Spatially-Mapped Christmas Lights

Remember me?


When I was a kid, every Christmas would involve a trip to Coleman’s Nursery to see all of the creepy animatronic Christmas decorations and drink hot coco.

That’s me on the left:Sadly, Coleman’s closed up in 2003, but my memories of the place are still vivid.

Out back, they had a pretty great nativity scene surrounded by some lovely bushes shrouded in net lights.  Net lights were a relatively new thing back in …1998?, and many people enjoyed the ease of spreading a blanket of evenly spaced lights over their plants rather than stringing them by hand.

The Coleman Nursery net lights were special though because they were animated! Thinking back on it, they must have been wired up similar to typical “theater chase” Christmas lights with three phases played in series so they appeared to move but in a grid instead of a line. It was a really excellent display for a ten-year-old’s eyes.

While the animated patterns were certainly engaging, there was really only one possible pattern that was hard-wired into the lights.  As a kid, I always thought it would be neat if they could show an arbitrary pattern.

This was roughly 20 years ago back before LED lights were a thing, and definitely before individually addressable LED lights were a thing.  I thought it’d be fun to revisit the idea and see what could be done with today’s technology.

LED Displays

Speaking from a high level, the purpose of any kind of display is to trick your brain into thinking you’re seeing a real object or scene.  Over the years, display technology has developed different ways to take advantage of your optical system to present a realistic image.

Rather than displaying a whole gamut of color, modern displays just use Red, Green, and Blue (matching up with the wavelengths your eyes detect); rather than showing a moving object, a display will show a series of static images relying on your brain to piece them into smooth movement.

Taking this one step further, the human brain is great at identifying patterns.  For example, look at this shape:

You might see a white triangle.  In fact, it’s just a few Pacman shapes and some V shapes.  It turns out that you only need to hint at a shape for your brain to piece it into the complete form.

The screen you’re looking at right now is incapable of displaying round objects like the letter O.  It can only illuminate pixels arranged in a square grid, so any round shape is an approximation based on some clever math.  If we can represent arbitrary shapes on a square grid, what about a non-square grid? or even a non-uniform grid?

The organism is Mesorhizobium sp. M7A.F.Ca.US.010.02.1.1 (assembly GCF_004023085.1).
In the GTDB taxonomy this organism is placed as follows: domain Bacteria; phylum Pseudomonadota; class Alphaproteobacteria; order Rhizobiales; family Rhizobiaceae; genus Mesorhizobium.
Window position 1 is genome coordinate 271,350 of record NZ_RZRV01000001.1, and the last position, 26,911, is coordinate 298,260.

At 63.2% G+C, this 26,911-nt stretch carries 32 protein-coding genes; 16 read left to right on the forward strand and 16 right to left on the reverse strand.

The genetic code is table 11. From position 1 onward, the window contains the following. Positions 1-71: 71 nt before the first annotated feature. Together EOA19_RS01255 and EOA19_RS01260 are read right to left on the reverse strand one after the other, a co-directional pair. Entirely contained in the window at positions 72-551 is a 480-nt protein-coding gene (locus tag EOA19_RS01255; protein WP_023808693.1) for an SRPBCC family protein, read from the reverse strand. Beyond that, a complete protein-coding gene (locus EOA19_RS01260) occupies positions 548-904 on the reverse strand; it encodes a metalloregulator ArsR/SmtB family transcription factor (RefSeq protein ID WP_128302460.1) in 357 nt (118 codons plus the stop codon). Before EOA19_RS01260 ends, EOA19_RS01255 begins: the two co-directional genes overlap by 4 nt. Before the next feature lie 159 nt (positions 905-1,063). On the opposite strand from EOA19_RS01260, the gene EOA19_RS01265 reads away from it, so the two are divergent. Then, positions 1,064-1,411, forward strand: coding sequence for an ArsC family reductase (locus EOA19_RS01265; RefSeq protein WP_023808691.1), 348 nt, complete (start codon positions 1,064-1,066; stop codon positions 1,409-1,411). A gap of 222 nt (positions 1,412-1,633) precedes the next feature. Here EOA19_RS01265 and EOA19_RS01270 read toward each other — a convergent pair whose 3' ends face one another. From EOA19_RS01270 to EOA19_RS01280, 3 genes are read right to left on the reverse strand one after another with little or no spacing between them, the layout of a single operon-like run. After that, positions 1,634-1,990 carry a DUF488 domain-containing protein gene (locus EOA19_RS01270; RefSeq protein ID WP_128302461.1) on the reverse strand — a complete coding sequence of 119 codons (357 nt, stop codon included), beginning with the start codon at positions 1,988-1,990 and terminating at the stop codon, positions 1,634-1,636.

When I left college, I started applying for jobs and finally got a phone interview with Newark, the electronic component distributor.  It was only on the night before my interview that I realized that I had in fact not applied to the electronics distributor Newark, but rather the DJ equipment company Numark.  I went through with the interview anyway, and since it was the only offer I got, I took it. I’ve since called it my mulligan job.

Numark turned out to be the main brand under which several other brands operated.  One of them was Akai Pro, makers of the lovely MPC Renaissance.

On the left there, you will see 16 knobs that can be assigned to various audio processing functions.  Over each knob are 15 LEDs which are software controlled, and can display information regarding the status of each knob (gain, L/R fade, etc).

After powering up the MPC Renaissance, it will enter “Vegas Mode” before it connects over USB.  Vegas Mode is meant to flash a bunch of lights and make the device look alluring in the storefront of your local Guitar Center or whatever (for real, I don’t know anything about music production, I just worked there).  Pay close attention to the knob LEDs in the video below:

If you look carefully, you’ll see that they spell out “A K A I.”  To this day, this is my only real original contribution to a consumer electronic device. I was bored at work one day and figured out how to do it.  They liked it so much that they shipped it like that.  The animation alone takes up about half the firmware space.

On the off chance that nobody would believe me, I did this on my last day of work: